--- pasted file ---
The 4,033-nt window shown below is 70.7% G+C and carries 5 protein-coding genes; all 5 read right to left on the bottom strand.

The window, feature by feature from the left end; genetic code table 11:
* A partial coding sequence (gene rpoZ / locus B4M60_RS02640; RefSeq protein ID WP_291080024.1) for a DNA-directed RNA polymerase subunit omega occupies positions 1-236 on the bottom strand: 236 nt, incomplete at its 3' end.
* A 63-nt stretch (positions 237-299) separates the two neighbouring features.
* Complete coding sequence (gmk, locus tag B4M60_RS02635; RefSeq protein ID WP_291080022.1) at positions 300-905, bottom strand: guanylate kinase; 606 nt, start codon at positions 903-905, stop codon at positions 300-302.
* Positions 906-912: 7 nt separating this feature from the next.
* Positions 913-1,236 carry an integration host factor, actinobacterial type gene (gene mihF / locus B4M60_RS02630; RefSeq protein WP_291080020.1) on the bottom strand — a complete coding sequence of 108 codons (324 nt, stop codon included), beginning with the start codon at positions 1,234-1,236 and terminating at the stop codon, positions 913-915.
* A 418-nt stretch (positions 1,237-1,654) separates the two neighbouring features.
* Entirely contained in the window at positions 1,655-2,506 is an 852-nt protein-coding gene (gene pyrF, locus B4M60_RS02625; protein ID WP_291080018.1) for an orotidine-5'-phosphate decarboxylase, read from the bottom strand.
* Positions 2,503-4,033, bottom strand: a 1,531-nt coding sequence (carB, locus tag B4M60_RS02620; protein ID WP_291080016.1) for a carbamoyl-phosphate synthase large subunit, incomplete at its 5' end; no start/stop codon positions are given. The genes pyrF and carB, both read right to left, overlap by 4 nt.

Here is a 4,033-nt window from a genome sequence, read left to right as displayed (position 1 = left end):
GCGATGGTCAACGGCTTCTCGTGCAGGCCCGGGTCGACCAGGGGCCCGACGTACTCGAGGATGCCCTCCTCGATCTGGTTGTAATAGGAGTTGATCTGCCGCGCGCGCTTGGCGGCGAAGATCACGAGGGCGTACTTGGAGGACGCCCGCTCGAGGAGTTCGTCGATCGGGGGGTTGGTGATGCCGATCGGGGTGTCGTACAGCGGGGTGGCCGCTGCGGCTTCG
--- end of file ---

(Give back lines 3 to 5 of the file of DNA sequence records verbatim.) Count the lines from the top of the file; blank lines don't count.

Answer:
* A partial coding sequence (gene rpoZ / locus B4M60_RS02640; RefSeq protein ID WP_291080024.1) for a DNA-directed RNA polymerase subunit omega occupies positions 1-236 on the bottom strand: 236 nt, incomplete at its 3' end.
* A 63-nt stretch (positions 237-299) separates the two neighbouring features.
* Complete coding sequence (gmk, locus tag B4M60_RS02635; RefSeq protein ID WP_291080022.1) at positions 300-905, bottom strand: guanylate kinase; 606 nt, start codon at positions 903-905, stop codon at positions 300-302.